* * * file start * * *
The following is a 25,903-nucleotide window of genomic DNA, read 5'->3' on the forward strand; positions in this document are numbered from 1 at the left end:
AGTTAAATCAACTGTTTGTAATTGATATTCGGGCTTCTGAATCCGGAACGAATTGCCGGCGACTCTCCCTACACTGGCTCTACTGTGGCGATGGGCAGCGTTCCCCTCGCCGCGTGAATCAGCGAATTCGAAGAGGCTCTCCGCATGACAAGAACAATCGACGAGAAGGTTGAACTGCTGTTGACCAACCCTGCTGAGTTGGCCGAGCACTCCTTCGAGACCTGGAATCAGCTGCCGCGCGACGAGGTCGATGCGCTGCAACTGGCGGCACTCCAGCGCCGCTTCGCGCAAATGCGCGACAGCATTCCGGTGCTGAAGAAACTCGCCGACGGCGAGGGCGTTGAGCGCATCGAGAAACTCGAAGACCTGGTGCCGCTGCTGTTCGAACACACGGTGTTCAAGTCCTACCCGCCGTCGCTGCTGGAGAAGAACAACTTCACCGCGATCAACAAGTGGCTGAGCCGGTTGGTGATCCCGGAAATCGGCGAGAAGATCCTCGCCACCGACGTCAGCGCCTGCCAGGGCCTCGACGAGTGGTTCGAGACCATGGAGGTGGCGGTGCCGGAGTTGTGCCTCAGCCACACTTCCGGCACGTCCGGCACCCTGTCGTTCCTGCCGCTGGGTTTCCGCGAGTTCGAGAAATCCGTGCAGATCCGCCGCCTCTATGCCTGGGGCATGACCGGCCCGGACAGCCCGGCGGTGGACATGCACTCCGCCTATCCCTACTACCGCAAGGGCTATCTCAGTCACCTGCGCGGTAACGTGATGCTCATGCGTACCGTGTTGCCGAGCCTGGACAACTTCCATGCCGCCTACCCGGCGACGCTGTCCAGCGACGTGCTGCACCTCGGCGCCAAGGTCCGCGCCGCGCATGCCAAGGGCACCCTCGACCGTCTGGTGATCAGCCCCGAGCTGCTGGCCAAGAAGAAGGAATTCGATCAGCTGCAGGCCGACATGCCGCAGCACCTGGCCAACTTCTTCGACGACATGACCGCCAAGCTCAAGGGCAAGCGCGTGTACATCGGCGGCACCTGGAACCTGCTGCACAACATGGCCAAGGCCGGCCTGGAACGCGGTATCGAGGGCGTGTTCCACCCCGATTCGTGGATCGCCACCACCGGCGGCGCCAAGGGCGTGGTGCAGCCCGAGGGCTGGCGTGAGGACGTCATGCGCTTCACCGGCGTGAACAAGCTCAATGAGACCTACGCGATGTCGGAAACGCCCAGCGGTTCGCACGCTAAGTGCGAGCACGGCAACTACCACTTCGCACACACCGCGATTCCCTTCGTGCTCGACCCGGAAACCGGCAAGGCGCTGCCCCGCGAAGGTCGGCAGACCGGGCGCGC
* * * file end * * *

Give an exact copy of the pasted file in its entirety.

The following is a 25,903-nucleotide window of genomic DNA, read 5'->3' on the forward strand; positions in this document are numbered from 1 at the left end:
AGTTAAATCAACTGTTTGTAATTGATATTCGGGCTTCTGAATCCGGAACGAATTGCCGGCGACTCTCCCTACACTGGCTCTACTGTGGCGATGGGCAGCGTTCCCCTCGCCGCGTGAATCAGCGAATTCGAAGAGGCTCTCCGCATGACAAGAACAATCGACGAGAAGGTTGAACTGCTGTTGACCAACCCTGCTGAGTTGGCCGAGCACTCCTTCGAGACCTGGAATCAGCTGCCGCGCGACGAGGTCGATGCGCTGCAACTGGCGGCACTCCAGCGCCGCTTCGCGCAAATGCGCGACAGCATTCCGGTGCTGAAGAAACTCGCCGACGGCGAGGGCGTTGAGCGCATCGAGAAACTCGAAGACCTGGTGCCGCTGCTGTTCGAACACACGGTGTTCAAGTCCTACCCGCCGTCGCTGCTGGAGAAGAACAACTTCACCGCGATCAACAAGTGGCTGAGCCGGTTGGTGATCCCGGAAATCGGCGAGAAGATCCTCGCCACCGACGTCAGCGCCTGCCAGGGCCTCGACGAGTGGTTCGAGACCATGGAGGTGGCGGTGCCGGAGTTGTGCCTCAGCCACACTTCCGGCACGTCCGGCACCCTGTCGTTCCTGCCGCTGGGTTTCCGCGAGTTCGAGAAATCCGTGCAGATCCGCCGCCTCTATGCCTGGGGCATGACCGGCCCGGACAGCCCGGCGGTGGACATGCACTCCGCCTATCCCTACTACCGCAAGGGCTATCTCAGTCACCTGCGCGGTAACGTGATGCTCATGCGTACCGTGTTGCCGAGCCTGGACAACTTCCATGCCGCCTACCCGGCGACGCTGTCCAGCGACGTGCTGCACCTCGGCGCCAAGGTCCGCGCCGCGCATGCCAAGGGCACCCTCGACCGTCTGGTGATCAGCCCCGAGCTGCTGGCCAAGAAGAAGGAATTCGATCAGCTGCAGGCCGACATGCCGCAGCACCTGGCCAACTTCTTCGACGACATGACCGCCAAGCTCAAGGGCAAGCGCGTGTACATCGGCGGCACCTGGAACCTGCTGCACAACATGGCCAAGGCCGGCCTGGAACGCGGTATCGAGGGCGTGTTCCACCCCGATTCGTGGATCGCCACCACCGGCGGCGCCAAGGGCGTGGTGCAGCCCGAGGGCTGGCGTGAGGACGTCATGCGCTTCACCGGCGTGAACAAGCTCAATGAGACCTACGCGATGTCGGAAACGCCCAGCGGTTCGCACGCTAAGTGCGAGCACGGCAACTACCACTTCGCACACACCGCGATTCCCTTCGTGCTCGACCCGGAAACCGGCAAGGCGCTGCCCCGCGAAGGTCGGCAGACCGGGCGCGC